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Live review: The Rolling Stones, Raleigh (7/1/2015)

The Rolling Stones - PHOTO BY JEFF HAHNE

  • Photo by Jeff Hahne
  • The Rolling Stones
(STORY BY CORBIE HILL)

When the Rolling Stones closed their set in Raleigh last night, it was with a fireworks display. I have to admit, I grinned like an idiot.They’d closed on “Satisfaction,” the second song of their encore. Like all their songs that evening, it set much of the audience dancing and singing. Teenaged hippies in loose, unbuttoned shirts gyrated goofily in the aisles while people their parents’ and grandparents’ ages lit up – during this song in particular the smell of pot smoke was overpowering. Onstage, Keith Richards smiled and chugged through the famous riff. He flubbed it plenty, but he didn’t seem concerned.Fuck it, he seemed to be thinking. We’re the Rolling Stones.

The Avett Brothers - PHOTO BY JEFF HAHNE

  • Photo by Jeff Hahne
  • The Avett Brothers

The show had started close to four hours earlier, with the Avett Brothers’ 8 p.m. set. It was obviously a big moment for the Concord outfit – hey, not everyone gets to open for the Stones – and they behaved accordingly. There were extended guitar solos and there was even some light stage choreography; at one point, bassist Bob Crawford slid on his knees. It was all fine and good and they played with plenty of spirit, but the trickiness of their set was that their newer, full-band arena rock approach seemed too similar to the Stones, at least compared to their initial sound. The band the Avetts were, pre-2009, was a sometimes rowdy, sometimes tender offshoot of North Carolina traditional music. That flavor’s buried now, as the Avetts have spent the last few years perfecting their arena rock chops. They weren’t in the Stones’ shadow early in their career, but it seems they’ve wandered into it.

The Rolling Stones - PHOTO BY JEFF HAHNE

  • Photo by Jeff Hahne
  • The Rolling Stones

And then there’s the Rolling Stones, who opened with “Jumpin Jack Flash” and p

The Rolling Stones - PHOTO BY JEFF HAHNE

  • Photo by Jeff Hahne
  • The Rolling Stones

layed mostly classics throughout their set. In contrast to the Avett Brothers, the Stones weren’t tight at all, though their riffy Brit-blues sounded just fine with all the evening’s raw notes and missed cues – in fact, there was so much personality to Richards’ imperfect playing that it would have been a weaker show without it. Mick Jagger, for his part, remains an incredible frontman, strutting, gyrating, and howling like a man a third his age – just don’t ask him to talk between songs, as his stage banter seemed more like something out of This is Spinal Tap than real life.The outfits, too, were fantastic – particularly Ronnie Wood’s amazing unicorn shirt and Jagger’s red cape during “Sympathy for the Devil.” Wood and Richards both wore the most amazing shoes – Wood’s were shiny red high tops of some kind (if you got a better look than me, please drop a comment) and Richards’ were these blue-green iridescent Nikes. Jagger, for his part, was constantly losing and gaining articles of clothing.The trickiness, though, is talking about the songs. Some, like “Sympathy for the Devil” and “Gimme Shelter,” were raw, righteous, and loaded with tense emotion. In “Gimme Shelter,” though, it wasn’t Jagger who carried the song but backup singer Lisa Fischer – no surprise to fans familiar with their duets. Fischer moved with poise, purpose and dignity on the extra-long catwalk, a perfect counterpoint to Jagger’s wild sca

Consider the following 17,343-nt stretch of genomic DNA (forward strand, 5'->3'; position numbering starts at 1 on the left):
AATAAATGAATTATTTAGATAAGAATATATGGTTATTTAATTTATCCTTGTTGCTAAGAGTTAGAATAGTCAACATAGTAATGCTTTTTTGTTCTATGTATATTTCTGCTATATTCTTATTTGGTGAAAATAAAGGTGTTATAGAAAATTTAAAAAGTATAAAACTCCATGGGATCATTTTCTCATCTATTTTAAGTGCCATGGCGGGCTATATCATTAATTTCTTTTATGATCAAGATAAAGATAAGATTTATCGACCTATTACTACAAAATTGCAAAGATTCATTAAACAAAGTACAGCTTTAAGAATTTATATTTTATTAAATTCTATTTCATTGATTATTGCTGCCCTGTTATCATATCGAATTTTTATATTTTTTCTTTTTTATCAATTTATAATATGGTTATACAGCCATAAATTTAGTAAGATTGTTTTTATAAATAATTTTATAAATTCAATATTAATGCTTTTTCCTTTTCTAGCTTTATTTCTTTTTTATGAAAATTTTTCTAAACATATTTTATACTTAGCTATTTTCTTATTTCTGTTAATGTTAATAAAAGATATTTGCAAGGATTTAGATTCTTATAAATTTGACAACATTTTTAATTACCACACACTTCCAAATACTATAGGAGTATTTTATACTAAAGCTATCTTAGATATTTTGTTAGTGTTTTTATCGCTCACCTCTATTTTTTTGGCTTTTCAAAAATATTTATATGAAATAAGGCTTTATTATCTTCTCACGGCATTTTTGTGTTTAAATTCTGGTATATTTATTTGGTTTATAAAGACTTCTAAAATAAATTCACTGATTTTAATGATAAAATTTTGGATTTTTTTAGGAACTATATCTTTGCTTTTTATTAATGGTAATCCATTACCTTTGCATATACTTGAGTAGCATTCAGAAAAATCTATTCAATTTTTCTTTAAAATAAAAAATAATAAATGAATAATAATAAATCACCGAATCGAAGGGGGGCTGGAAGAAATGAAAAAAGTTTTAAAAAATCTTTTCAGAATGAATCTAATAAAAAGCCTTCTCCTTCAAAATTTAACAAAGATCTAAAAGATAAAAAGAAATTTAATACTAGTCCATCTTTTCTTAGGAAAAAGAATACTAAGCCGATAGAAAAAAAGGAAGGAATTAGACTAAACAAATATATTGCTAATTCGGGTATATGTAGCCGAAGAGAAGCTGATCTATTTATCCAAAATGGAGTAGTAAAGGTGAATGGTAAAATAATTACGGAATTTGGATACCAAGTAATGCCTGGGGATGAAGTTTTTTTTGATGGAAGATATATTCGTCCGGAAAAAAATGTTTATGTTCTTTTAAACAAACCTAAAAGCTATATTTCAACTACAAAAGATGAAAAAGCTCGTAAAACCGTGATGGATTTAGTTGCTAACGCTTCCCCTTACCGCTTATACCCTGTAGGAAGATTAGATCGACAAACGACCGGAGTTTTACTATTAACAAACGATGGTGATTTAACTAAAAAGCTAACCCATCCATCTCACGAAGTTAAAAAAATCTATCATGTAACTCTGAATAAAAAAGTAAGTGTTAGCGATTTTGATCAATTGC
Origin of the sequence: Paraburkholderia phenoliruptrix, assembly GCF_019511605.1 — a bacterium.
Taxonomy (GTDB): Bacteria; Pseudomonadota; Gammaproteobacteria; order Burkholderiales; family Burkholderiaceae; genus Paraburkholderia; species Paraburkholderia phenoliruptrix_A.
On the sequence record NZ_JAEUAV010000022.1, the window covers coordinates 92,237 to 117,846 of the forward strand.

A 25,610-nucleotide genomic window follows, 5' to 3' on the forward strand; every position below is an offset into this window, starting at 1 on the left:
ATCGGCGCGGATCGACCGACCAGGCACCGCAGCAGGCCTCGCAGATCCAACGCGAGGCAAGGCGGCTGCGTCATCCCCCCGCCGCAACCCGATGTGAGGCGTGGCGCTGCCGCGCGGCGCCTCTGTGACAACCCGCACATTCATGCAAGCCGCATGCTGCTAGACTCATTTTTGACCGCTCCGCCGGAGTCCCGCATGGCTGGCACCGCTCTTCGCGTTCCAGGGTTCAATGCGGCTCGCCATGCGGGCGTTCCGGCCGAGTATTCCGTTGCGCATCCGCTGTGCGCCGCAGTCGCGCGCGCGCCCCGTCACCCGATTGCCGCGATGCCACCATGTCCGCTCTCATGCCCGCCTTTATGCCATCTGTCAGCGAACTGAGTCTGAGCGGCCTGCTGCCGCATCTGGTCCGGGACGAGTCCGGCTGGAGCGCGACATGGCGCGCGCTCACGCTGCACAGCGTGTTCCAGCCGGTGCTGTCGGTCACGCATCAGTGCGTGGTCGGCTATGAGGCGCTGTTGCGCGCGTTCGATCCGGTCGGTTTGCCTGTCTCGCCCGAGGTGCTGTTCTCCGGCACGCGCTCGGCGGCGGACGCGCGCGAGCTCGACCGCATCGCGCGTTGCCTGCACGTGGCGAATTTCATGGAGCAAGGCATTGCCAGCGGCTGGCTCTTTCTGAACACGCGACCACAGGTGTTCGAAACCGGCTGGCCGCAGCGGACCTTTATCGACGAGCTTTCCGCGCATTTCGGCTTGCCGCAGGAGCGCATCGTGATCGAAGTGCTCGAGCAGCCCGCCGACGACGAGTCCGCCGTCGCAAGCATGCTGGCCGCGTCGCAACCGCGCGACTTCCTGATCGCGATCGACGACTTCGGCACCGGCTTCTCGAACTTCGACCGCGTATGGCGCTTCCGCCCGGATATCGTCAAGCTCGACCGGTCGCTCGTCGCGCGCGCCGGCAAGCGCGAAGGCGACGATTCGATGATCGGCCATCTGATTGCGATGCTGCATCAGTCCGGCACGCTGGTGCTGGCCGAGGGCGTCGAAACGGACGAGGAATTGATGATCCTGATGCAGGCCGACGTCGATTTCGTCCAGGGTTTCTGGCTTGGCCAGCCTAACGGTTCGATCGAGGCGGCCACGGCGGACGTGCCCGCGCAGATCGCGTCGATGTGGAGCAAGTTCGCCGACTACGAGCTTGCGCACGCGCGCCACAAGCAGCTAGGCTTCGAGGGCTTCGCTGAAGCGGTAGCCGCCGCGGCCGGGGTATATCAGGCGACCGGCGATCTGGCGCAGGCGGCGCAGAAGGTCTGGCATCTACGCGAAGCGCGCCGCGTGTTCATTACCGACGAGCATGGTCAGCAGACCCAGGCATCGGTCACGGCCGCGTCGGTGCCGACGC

The Rolling Stones - PHOTO BY JEFF HAHNE

  • Photo by Jeff Hahne
  • The Rolling Stones

mpering.During some songs, though, it was hard to keep focused. While they played “Brown Sugar,” for example, my mind wandered – I couldn’t help it. The song, the vibe, and everything going on onstage simply seemed too familiar to have any weight. The song may ride one of Richards’ many immortal riffs, but after about six or seven minutes of it I got fairly bored.What dawned on me, though, is that the Stones couldn’t possibly be to blame for that. Seeing them play live was the musical equivalent of hearing Mel Brooks tell a joke. On the surface, the performance seemed riddled with arena-rock clichés – until I realized the things the Stones do only became clichés because of how influential a band they are. I can’t blame this band for their imitators, and they do put on one hell of a show – even if the experience is as predictable as predictable gets.

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    The Rolling Stones SetlistJumpin’ Jack FlashIt’s Only Rock ‘n’ Roll (But I Like It)Let’s Spend the Night TogetherTumbling DiceOut of ControlBitchMoonlight MileShine a LightHonky Tonk WomenBefore They Make Me RunHappyMidnight RamblerMiss YouGimme ShelterStart Me UpSympathy for the DevilBrown SugarEncoreYou Can’t Always Get What You Want(I Can’t Get No) Satisfaction

    The Avett Brothers - JEFF HAHNE

    • Jeff Hahne
    • The Avett Brothers

    The Avett Brothers setlistDown with the ShineLaundry RoomMorning SongHead Full of Doubt/Road Full of PromiseMurder in the CitySlight Figure of SpeechKick Drum HeartI and Love and You

    – Jeff Hahne is the editor of Creative Loafing in Charlotte.
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